Tuesday, November 24, 2020
Home OP-ED Columns & Articles Multilateralism vital to global recovery

Multilateralism vital to global recovery

By Zeng Peiyan

THE world is united by a common aspiration to defeat COVID-19 as early as possible and get the global economy back on its feet.
First, pressing challenges facing the world have made closer communication, cooperation, and policy coordination imperative. COVID-19 has created unprecedented challenges for human beings: people’s health and lives are under threat with people-to-people exchanges stalled, industrial chains seriously affected and financial markets experiencing turbulences, as the global public health crisis, economic crisis and social crisis are intertwined.
According to authoritative international organizations, this year the global economy will contract by 4.4 percent, and trade will drop by 9.2 percent and foreign direct investment by 30-40 percent. Countries have taken strong stimulus measures, raising the average deficit-to-GDP ratio by 9 percent. Some economies have seen their debt level reach record highs, with monetary and fiscal policy pushed to the limits.
In this interdependent, globalized world, be it COVID-19 response or economic recovery, the only option for all countries is to take coordinated measures. The top priority for the world now is to establish and improve dialogue and consultation mechanisms at various levels, and work together on epidemic control and treatment, and macroeconomic policy coordination. We should put people’s lives above everything else and work for a speedy rebound of global growth.
Second, we should stay committed to multilateralism and reform and improve the global governance system at a faster pace. Since the end of World War II, the United Nations, World Bank, International Monetary Fund and the World Trade Organization, as organizers of global public goods, have helped form a relatively effective global governance system. Our world on the whole has maintained tranquility, progress and prosperity.
Unfortunately, some forces are acting against the trend of the times. They have been trying to decouple economies and have willfully walked away from international commitments, posing challenges to multilateralism. And they have imposed sanctions, raised tariffs, and erected trade barriers at will, undermining market rules and hampering sound global growth.
Unilateralism leads nowhere. Multilateralism is the right way to address the global governance deficit. We should firmly uphold multilateralism and the rule-based international order, and work constructively to resolve problems and deficiencies in the existing system through dialogue, consultation and reform. All parties’ concerns, not just those of powerful ones, should be fully accommodated. Major countries, in particular, should jointly provide more public goods and take the lead to uphold and advocate the world order and the rule of law.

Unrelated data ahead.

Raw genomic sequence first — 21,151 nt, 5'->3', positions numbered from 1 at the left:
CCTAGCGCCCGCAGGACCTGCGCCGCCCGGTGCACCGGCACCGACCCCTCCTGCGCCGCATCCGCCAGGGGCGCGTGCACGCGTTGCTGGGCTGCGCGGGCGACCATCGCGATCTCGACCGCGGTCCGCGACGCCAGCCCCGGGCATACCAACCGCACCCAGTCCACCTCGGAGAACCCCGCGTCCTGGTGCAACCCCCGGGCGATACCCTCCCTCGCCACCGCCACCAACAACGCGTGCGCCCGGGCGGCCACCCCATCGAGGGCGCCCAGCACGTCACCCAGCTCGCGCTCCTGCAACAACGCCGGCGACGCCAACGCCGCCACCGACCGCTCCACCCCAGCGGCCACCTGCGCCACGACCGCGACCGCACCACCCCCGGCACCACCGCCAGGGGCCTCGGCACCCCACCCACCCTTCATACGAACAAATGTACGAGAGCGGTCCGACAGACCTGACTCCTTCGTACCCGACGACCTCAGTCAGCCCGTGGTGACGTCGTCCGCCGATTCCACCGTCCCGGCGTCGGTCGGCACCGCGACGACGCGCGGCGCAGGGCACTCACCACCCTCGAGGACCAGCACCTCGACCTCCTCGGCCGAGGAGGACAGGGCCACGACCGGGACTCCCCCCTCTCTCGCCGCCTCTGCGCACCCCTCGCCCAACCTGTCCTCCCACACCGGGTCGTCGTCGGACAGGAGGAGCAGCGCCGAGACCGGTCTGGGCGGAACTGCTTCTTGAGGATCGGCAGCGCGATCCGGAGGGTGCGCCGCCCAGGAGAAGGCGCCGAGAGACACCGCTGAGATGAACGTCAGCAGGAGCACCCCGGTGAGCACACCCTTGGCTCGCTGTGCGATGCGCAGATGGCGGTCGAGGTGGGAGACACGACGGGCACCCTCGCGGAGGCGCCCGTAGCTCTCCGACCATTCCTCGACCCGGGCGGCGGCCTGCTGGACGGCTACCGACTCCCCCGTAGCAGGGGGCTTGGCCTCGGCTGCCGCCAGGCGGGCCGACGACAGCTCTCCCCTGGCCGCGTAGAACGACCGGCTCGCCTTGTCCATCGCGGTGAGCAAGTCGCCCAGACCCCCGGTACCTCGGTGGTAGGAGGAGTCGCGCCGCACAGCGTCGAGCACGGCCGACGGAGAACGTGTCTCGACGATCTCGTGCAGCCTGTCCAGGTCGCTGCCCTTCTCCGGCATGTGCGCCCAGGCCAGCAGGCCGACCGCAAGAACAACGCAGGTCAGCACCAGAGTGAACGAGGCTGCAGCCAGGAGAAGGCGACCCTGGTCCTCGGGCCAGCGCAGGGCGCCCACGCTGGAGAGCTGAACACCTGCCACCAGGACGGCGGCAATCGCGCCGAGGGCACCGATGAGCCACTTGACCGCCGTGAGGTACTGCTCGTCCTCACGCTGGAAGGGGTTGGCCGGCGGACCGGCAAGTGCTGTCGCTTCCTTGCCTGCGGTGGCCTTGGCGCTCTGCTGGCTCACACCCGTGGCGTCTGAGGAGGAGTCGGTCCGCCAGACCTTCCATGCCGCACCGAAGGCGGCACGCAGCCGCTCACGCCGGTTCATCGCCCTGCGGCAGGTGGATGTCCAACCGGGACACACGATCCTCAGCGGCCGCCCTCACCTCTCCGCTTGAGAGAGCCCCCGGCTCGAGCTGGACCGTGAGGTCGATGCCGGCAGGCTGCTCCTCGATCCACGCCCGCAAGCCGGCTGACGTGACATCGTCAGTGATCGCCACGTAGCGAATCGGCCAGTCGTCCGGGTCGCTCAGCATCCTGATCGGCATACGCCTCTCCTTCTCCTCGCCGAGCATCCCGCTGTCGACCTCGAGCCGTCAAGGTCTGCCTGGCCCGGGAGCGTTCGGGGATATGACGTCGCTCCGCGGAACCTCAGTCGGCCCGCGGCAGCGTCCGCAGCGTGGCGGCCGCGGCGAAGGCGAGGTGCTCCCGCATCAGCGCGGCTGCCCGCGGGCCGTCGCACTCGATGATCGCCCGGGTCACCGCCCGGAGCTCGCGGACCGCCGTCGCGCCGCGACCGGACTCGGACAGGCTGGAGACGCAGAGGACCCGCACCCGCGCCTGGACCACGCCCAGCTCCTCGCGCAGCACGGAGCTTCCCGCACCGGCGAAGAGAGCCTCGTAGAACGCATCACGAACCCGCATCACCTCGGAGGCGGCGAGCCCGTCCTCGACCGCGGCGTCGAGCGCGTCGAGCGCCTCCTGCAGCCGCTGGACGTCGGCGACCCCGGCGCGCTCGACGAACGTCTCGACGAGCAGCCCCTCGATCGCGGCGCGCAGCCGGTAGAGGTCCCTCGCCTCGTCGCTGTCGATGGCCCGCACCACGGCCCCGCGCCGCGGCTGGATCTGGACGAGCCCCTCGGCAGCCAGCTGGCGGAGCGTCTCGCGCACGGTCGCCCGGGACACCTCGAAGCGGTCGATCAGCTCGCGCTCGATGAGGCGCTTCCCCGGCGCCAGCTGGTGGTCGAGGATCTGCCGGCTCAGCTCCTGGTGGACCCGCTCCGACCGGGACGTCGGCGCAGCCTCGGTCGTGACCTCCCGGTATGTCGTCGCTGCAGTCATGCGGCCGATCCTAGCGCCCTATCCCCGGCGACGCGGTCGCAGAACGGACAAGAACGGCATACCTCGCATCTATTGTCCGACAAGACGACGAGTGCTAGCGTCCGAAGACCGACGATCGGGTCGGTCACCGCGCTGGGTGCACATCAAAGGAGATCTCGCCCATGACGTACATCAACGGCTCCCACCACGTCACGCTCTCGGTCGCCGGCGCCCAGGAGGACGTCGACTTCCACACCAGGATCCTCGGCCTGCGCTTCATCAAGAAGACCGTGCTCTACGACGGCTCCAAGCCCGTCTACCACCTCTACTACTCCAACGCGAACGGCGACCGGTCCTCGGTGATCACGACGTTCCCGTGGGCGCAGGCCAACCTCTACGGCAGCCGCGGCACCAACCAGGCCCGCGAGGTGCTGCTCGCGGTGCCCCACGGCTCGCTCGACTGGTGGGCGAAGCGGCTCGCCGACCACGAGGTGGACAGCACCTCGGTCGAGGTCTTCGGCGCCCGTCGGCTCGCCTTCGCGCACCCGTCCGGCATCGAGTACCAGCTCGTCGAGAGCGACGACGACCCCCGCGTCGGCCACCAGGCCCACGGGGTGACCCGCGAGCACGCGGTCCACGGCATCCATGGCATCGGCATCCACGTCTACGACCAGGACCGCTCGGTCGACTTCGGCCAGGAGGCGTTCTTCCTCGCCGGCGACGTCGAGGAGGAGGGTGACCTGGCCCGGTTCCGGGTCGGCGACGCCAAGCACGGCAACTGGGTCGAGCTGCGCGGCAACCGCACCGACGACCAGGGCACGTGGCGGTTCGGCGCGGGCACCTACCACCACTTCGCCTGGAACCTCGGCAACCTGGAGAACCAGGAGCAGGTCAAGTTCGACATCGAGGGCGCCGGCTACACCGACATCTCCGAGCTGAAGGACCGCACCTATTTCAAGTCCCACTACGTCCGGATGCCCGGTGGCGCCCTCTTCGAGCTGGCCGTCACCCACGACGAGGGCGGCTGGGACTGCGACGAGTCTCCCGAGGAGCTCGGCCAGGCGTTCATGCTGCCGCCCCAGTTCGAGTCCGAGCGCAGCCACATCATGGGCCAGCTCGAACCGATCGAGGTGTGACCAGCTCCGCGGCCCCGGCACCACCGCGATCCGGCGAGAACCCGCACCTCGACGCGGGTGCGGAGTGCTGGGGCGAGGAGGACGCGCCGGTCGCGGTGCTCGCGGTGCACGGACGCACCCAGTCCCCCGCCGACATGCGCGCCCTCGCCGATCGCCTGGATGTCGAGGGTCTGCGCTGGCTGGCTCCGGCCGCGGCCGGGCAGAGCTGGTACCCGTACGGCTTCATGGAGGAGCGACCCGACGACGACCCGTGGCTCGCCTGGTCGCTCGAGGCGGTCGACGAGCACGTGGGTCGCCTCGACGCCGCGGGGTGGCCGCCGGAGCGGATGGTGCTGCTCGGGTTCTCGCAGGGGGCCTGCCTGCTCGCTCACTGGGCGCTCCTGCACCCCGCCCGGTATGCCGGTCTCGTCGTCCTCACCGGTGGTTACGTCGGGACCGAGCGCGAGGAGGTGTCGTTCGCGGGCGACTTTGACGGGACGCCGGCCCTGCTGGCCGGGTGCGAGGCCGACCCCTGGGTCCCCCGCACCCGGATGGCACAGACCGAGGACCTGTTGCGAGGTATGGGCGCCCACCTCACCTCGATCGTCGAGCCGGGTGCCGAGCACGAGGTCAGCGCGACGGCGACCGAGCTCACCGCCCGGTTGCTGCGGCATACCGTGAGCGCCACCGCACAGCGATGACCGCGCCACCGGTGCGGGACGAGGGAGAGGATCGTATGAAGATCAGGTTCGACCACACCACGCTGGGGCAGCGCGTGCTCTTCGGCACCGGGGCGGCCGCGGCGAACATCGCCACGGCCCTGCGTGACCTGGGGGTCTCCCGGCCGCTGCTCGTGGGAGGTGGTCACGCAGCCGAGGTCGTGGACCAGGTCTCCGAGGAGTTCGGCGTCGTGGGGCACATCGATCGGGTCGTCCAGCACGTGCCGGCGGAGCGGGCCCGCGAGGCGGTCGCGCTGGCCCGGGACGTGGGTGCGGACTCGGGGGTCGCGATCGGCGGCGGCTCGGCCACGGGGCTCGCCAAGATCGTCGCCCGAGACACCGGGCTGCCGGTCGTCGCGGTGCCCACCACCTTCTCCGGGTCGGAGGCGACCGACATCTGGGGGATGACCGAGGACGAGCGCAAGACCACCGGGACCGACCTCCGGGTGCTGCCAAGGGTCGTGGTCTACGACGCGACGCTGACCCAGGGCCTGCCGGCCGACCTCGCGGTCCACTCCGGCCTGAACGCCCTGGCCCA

Third, we should accelerate the transition from old growth drivers to new ones and promote a digital transformation of the world economy. Every crisis is also a historical opportunity for technological and industrial transformation. To some extent, COVID-19 offers us a window of opportunity to accelerate digitalization of the world economy, address climate change and promote green development.
With 4 billion internet users worldwide, and with production and life increasingly moving online, telemedicine, online education and e-commerce have shown their distinct strengths. Artificial intelligence, 5G technology, big data and industrial internet are booming. Digital economy will be an important driver for green recovery in the post-COVID era, which is what the New Economic Forum focuses on.
We should give equal emphasis on development and security, deepen international cooperation on digital innovation, strengthen digital infrastructure and set rules for convenient and efficient global digital connection as early as possible, so that technological innovation will open up even broader space for economic development.
As President Xi Jinping said:”The world is battling the COVID-19 pandemic as it goes through profound changes never seen in a century. Yet, peace and development remain the underlying trend of the times.”
The current situation may be complex and challenging, but I am confident that if countries stand and act together, the trend of economic globalization and multilateralism will keep moving forward. Humanity will prevail over COVID-19. Our world will be a better place.
– The Daily Mail-
China Daily news exchange item


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